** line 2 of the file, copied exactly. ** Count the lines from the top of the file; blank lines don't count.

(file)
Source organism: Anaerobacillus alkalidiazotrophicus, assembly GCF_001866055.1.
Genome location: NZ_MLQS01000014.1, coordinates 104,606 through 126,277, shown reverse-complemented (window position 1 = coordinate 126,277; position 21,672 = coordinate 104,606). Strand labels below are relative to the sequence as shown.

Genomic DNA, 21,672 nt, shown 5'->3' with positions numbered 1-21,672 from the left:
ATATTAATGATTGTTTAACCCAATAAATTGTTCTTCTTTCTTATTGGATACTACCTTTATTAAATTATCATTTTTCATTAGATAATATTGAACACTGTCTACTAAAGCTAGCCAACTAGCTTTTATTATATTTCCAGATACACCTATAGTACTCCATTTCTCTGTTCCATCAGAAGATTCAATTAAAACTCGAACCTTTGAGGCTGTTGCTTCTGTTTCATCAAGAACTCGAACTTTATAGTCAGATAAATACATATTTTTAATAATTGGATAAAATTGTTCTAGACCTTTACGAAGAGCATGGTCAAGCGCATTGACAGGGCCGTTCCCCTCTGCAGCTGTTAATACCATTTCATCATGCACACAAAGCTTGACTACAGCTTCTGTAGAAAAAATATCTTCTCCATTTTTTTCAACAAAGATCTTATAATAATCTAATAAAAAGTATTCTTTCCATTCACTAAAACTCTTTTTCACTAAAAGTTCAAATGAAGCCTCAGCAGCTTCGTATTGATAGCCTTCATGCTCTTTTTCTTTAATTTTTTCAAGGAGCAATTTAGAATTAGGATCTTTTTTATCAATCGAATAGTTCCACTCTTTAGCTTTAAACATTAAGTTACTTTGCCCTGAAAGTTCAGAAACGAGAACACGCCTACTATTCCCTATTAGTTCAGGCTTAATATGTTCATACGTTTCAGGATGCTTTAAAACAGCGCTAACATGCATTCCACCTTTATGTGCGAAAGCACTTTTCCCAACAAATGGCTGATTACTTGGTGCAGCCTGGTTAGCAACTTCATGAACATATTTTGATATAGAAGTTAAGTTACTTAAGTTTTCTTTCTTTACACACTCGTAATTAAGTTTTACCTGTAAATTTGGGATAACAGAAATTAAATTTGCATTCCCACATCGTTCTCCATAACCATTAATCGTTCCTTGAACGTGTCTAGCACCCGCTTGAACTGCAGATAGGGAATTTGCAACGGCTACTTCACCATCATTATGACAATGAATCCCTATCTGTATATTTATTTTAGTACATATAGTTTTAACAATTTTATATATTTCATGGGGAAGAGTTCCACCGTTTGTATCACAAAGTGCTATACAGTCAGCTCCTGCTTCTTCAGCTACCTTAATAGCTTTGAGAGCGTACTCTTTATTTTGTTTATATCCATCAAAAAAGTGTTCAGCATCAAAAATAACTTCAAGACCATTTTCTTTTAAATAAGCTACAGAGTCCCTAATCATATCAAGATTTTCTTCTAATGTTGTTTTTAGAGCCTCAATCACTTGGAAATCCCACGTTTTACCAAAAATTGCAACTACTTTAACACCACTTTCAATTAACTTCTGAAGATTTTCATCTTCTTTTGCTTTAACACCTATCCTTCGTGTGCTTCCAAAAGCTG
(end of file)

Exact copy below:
Genome location: NZ_MLQS01000014.1, coordinates 104,606 through 126,277, shown reverse-complemented (window position 1 = coordinate 126,277; position 21,672 = coordinate 104,606). Strand labels below are relative to the sequence as shown.